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Proceedings Paper

Mosaic decomposition method for detection and removal of inhomogeneously tagged regions in electronic cleansing for CT colonography
Author(s): Wenli Cai; Micheal Zalis; Hiroyuki Yoshida
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Paper Abstract

Electronic cleansing (EC) is a method that segments fecal material tagged by an X-ray-opaque oral contrast agent in CT colonography (CTC) images, and effectively removes the material for digitally cleansing the colon. In this study, we developed a novel EC method, called mosaic decomposition, for reduction of the artifacts due to incomplete cleansing of heterogeneously tagged fecal material in reduced- or non-cathartic fecal-tagging CTC examinations. In our approach, a segmented colonic lumen, including the tagged regions, was first partitioned into a set of local homogeneous regions by application of a watershed transform to the gradient of the CTC images. Then, each of the local homogeneous regions was classified into five different material classes, including air, soft tissue, tagged feces, air bubbles, and foodstuff, based on texture features of the tile. A single index, called a soft-tissue index, is formulated for differentiation of these materials from the submerged solid soft-tissue structures such as polyps and folds. Here, a larger value of the index indicates a higher likelihood of soft tissue. Then, EC is performed by first initializing the level-set front with the classified tagged regions, and the front is evolved by use of a speed function that was designed, based on the soft-tissue index, to reserve the submerged soft-tissue structures while suppressing the air bubbles and foodstuff. Visual assessment and application of our computer-aided detection (CAD) of polyps showed that the use of our new EC method substantially improved the detection performance of CAD, indicating the effectiveness of our EC method in reducing incomplete cleansing artifacts.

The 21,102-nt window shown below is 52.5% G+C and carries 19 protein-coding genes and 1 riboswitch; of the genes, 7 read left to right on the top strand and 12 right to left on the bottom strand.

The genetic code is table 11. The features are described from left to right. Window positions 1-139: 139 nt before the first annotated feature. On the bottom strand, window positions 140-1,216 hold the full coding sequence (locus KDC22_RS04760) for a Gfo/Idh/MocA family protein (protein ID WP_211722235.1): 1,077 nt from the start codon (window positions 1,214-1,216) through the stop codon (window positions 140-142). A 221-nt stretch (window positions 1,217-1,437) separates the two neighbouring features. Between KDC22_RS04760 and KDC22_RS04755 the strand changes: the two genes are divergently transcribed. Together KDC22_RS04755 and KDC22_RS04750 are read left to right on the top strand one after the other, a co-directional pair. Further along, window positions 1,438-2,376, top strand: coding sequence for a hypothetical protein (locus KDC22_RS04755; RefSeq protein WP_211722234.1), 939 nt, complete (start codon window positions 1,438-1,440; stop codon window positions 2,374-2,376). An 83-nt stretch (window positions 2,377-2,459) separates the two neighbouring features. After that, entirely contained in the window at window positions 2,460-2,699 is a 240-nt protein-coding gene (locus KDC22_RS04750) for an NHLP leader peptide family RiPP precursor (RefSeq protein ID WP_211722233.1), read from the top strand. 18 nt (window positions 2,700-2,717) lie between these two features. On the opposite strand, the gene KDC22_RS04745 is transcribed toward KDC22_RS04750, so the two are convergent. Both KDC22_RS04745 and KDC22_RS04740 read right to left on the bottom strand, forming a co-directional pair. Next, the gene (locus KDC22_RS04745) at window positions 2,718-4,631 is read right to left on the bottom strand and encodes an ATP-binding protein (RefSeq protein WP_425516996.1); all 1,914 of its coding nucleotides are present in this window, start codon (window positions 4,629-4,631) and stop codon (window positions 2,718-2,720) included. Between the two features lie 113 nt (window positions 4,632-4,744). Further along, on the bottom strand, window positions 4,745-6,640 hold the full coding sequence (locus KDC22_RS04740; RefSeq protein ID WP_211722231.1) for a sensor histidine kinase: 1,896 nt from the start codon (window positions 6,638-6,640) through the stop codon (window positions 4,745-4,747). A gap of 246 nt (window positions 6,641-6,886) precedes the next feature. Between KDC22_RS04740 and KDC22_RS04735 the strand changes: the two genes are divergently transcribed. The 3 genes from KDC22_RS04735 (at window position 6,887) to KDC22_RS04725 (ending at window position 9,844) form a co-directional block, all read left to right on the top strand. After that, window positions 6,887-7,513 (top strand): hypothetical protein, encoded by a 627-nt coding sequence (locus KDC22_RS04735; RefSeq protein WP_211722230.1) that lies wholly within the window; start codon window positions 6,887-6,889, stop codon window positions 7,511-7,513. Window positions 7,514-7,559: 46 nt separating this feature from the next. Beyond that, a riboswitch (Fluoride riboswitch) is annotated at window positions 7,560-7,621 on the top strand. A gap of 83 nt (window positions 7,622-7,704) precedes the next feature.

Paper Details

Date Published: 17 March 2008
PDF: 8 pages
Proc. SPIE 6915, Medical Imaging 2008: Computer-Aided Diagnosis, 69150D (17 March 2008); doi: 10.1117/12.771206
Show Author Affiliations
Wenli Cai, Massachusetts General Hospital and Harvard Medical School (United States)
Micheal Zalis, Massachusetts General Hospital and Harvard Medical School (United States)
Hiroyuki Yoshida, Massachusetts General Hospital and Harvard Medical School (United States)


Published in SPIE Proceedings Vol. 6915:
Medical Imaging 2008: Computer-Aided Diagnosis
Maryellen L. Giger; Nico Karssemeijer, Editor(s)

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